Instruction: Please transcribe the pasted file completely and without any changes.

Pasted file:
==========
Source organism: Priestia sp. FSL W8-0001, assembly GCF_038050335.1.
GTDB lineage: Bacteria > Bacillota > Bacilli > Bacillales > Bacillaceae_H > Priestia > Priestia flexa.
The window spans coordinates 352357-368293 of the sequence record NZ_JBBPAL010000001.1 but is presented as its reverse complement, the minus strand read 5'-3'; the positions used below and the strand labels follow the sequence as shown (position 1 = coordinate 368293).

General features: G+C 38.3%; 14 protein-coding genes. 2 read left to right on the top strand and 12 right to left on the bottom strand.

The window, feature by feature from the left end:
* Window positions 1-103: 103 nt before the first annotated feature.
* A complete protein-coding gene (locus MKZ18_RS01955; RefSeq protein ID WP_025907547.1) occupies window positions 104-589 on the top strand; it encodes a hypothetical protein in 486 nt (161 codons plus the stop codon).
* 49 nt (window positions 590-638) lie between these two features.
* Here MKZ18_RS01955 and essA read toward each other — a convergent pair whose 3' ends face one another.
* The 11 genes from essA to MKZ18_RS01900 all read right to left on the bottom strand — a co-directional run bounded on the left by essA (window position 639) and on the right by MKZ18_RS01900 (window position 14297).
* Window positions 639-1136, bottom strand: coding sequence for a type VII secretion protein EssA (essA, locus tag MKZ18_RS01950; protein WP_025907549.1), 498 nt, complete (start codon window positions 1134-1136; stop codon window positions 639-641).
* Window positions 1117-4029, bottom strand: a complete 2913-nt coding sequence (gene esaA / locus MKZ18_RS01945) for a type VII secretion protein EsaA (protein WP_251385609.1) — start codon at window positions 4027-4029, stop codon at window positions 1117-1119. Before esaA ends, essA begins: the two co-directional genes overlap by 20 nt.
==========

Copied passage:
Source organism: Priestia sp. FSL W8-0001, assembly GCF_038050335.1.
GTDB lineage: Bacteria > Bacillota > Bacilli > Bacillales > Bacillaceae_H > Priestia > Priestia flexa.
The window spans coordinates 352357-368293 of the sequence record NZ_JBBPAL010000001.1 but is presented as its reverse complement, the minus strand read 5'-3'; the positions used below and the strand labels follow the sequence as shown (position 1 = coordinate 368293).

General features: G+C 38.3%; 14 protein-coding genes. 2 read left to right on the top strand and 12 right to left on the bottom strand.

The window, feature by feature from the left end:
* Window positions 1-103: 103 nt before the first annotated feature.
* A complete protein-coding gene (locus MKZ18_RS01955; RefSeq protein ID WP_025907547.1) occupies window positions 104-589 on the top strand; it encodes a hypothetical protein in 486 nt (161 codons plus the stop codon).
* 49 nt (window positions 590-638) lie between these two features.
* Here MKZ18_RS01955 and essA read toward each other — a convergent pair whose 3' ends face one another.
* The 11 genes from essA to MKZ18_RS01900 all read right to left on the bottom strand — a co-directional run bounded on the left by essA (window position 639) and on the right by MKZ18_RS01900 (window position 14297).
* Window positions 639-1136, bottom strand: coding sequence for a type VII secretion protein EssA (essA, locus tag MKZ18_RS01950; protein WP_025907549.1), 498 nt, complete (start codon window positions 1134-1136; stop codon window positions 639-641).
* Window positions 1117-4029, bottom strand: a complete 2913-nt coding sequence (gene esaA / locus MKZ18_RS01945) for a type VII secretion protein EsaA (protein WP_251385609.1) — start codon at window positions 4027-4029, stop codon at window positions 1117-1119. Before esaA ends, essA begins: the two co-directional genes overlap by 20 nt.